That is where another team equipped with attractive assets could enter the picture, multiple sources said: the Philadelphia 76ers. New team president Rod Thorn and GM Ed Stefanski – who formerly worked together in New Jersey – could be central to constructing a deal that would compel the Nuggets to move Anthony rather than endure a season-long distraction that ends with Anthony leaving as a free agent after the season. The key pieces of the Philadelphia equation would be the expiring contracts of Jason Kapono ($6.64 million) and Willie Green ($3.98 million), a young talent such as Thaddeus Young, and Andre Iguodala, who is coming off a solid contribution to Team USA’s gold-medal performance at the FIBA World Championships. Some executives believe the Sixers would at least discuss including No. 2 overall pick Evan Turner if it meant getting Anthony, but that would defeat the purpose of going over the luxury tax to get Anthony in the first place.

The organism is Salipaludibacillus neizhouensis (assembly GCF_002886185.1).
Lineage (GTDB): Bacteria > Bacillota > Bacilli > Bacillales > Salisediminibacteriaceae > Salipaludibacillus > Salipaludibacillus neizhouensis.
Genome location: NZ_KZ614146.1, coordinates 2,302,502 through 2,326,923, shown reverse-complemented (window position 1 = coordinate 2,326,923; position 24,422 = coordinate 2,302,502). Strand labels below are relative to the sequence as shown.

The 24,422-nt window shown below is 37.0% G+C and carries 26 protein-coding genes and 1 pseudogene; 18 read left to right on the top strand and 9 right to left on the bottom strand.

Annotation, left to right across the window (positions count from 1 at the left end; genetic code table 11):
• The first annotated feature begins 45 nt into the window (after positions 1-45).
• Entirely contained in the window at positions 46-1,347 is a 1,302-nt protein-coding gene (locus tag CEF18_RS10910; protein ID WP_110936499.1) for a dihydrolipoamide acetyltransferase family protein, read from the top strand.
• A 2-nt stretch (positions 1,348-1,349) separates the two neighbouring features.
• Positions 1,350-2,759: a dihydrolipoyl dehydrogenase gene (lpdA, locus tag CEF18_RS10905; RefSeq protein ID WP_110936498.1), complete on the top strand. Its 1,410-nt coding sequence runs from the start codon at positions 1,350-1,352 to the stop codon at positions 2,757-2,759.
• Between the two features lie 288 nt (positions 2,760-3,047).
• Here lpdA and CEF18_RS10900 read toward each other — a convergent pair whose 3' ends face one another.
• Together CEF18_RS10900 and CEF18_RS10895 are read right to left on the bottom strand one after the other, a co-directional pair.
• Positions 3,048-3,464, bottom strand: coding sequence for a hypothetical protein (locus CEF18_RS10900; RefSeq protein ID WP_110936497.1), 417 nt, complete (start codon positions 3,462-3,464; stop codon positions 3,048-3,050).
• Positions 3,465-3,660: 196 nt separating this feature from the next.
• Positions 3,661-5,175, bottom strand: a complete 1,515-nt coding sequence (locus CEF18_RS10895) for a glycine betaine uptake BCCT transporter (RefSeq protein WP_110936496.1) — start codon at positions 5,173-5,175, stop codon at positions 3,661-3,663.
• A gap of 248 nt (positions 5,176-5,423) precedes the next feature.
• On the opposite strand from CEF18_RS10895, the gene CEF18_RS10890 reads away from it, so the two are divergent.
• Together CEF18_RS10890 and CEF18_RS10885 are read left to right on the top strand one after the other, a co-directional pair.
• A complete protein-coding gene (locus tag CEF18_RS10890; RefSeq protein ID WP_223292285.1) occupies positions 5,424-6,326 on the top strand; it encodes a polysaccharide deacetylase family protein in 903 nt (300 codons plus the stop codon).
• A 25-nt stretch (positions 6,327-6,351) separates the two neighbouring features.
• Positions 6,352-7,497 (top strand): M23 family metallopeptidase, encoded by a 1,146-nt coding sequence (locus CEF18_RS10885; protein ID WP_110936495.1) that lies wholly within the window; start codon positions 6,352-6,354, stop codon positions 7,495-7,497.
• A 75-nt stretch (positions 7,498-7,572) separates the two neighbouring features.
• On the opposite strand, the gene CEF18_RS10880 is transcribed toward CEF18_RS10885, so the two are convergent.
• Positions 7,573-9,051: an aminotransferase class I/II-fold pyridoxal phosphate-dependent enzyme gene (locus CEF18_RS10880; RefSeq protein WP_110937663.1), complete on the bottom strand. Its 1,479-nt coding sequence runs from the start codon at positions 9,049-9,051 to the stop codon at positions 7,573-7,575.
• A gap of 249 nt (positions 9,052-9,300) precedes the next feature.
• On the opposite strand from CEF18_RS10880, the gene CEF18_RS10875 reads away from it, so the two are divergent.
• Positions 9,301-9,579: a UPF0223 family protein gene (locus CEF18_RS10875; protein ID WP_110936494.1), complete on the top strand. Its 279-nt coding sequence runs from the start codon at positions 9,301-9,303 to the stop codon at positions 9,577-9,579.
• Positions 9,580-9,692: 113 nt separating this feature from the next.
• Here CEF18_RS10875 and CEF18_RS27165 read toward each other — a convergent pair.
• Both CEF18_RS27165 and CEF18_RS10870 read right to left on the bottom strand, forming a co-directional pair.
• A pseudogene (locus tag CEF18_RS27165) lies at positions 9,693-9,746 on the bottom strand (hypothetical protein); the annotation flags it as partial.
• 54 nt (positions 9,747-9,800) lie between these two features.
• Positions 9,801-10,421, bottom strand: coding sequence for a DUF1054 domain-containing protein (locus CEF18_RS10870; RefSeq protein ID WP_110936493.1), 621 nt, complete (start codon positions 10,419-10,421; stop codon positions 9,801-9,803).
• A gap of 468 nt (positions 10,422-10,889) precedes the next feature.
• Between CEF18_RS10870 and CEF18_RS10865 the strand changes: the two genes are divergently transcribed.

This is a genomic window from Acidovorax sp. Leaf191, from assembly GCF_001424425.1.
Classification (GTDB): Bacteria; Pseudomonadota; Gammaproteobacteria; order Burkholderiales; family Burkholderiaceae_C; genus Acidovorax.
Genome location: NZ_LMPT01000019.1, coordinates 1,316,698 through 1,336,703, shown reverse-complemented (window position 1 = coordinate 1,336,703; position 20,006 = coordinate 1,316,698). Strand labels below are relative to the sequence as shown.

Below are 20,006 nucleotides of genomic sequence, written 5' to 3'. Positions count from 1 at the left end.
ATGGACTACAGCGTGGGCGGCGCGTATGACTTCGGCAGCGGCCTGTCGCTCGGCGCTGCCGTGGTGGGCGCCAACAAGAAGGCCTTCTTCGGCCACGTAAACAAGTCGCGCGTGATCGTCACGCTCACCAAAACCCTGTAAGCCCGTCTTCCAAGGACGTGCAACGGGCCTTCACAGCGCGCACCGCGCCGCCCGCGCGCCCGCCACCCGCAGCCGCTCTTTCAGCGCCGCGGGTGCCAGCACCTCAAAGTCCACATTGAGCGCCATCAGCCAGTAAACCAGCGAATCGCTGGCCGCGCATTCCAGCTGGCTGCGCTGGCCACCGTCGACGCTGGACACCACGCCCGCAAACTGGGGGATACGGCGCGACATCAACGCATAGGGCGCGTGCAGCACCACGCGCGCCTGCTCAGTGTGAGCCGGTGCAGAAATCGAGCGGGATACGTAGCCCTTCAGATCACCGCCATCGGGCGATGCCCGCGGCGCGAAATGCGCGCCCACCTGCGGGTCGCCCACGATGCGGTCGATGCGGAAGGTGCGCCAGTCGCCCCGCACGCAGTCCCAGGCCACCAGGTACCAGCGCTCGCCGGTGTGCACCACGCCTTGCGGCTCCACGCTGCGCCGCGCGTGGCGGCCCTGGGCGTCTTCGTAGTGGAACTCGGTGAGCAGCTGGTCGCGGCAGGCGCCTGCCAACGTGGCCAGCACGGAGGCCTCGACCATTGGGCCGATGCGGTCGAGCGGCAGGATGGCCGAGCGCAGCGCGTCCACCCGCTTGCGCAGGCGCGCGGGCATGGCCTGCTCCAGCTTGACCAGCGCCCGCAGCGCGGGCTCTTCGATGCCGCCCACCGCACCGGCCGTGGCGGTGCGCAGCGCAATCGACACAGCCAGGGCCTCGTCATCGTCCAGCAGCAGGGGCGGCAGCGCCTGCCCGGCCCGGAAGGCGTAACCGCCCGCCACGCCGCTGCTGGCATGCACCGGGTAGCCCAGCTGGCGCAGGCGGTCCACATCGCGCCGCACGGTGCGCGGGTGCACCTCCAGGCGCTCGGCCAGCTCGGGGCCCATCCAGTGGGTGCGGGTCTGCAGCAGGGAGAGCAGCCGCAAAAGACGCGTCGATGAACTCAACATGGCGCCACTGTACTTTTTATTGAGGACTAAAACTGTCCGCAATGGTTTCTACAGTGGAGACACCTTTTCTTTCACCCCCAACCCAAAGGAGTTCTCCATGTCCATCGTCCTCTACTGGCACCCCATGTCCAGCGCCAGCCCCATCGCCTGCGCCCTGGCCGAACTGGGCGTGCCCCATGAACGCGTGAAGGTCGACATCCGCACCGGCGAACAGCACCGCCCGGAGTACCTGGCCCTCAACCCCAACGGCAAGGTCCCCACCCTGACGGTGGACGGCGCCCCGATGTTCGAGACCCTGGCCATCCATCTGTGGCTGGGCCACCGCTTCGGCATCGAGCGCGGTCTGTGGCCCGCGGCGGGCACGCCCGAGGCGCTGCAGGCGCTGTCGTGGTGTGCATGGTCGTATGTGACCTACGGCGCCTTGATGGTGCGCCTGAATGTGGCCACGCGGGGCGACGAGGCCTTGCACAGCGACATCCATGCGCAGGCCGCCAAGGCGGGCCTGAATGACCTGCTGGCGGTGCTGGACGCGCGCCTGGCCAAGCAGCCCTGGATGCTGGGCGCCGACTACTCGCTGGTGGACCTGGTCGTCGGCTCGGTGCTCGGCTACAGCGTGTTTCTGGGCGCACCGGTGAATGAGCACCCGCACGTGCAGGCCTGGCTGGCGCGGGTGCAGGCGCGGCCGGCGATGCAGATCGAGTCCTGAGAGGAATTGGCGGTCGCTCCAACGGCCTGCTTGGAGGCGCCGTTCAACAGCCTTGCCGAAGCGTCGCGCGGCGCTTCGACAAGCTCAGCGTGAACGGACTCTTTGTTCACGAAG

Thorn drafted Favors, so that is one piece that is expected to be integral to the discussion once the Nuggets officially begin seeking trade packages for Anthony. The dropoff in talent from Anthony to Iguodala is considerable, but so is the savings; Iguodala is due $44 million over the next three seasons, compared to the $65 million Anthony would command. Two people familiar with Denver’s strategy confirmed the Nuggets would be intrigued by a deal centered around Iguodala. The Nets could sweeten any such offer with Golden State’s 2012 first-round pick and two extra second-round picks they own in the same draft.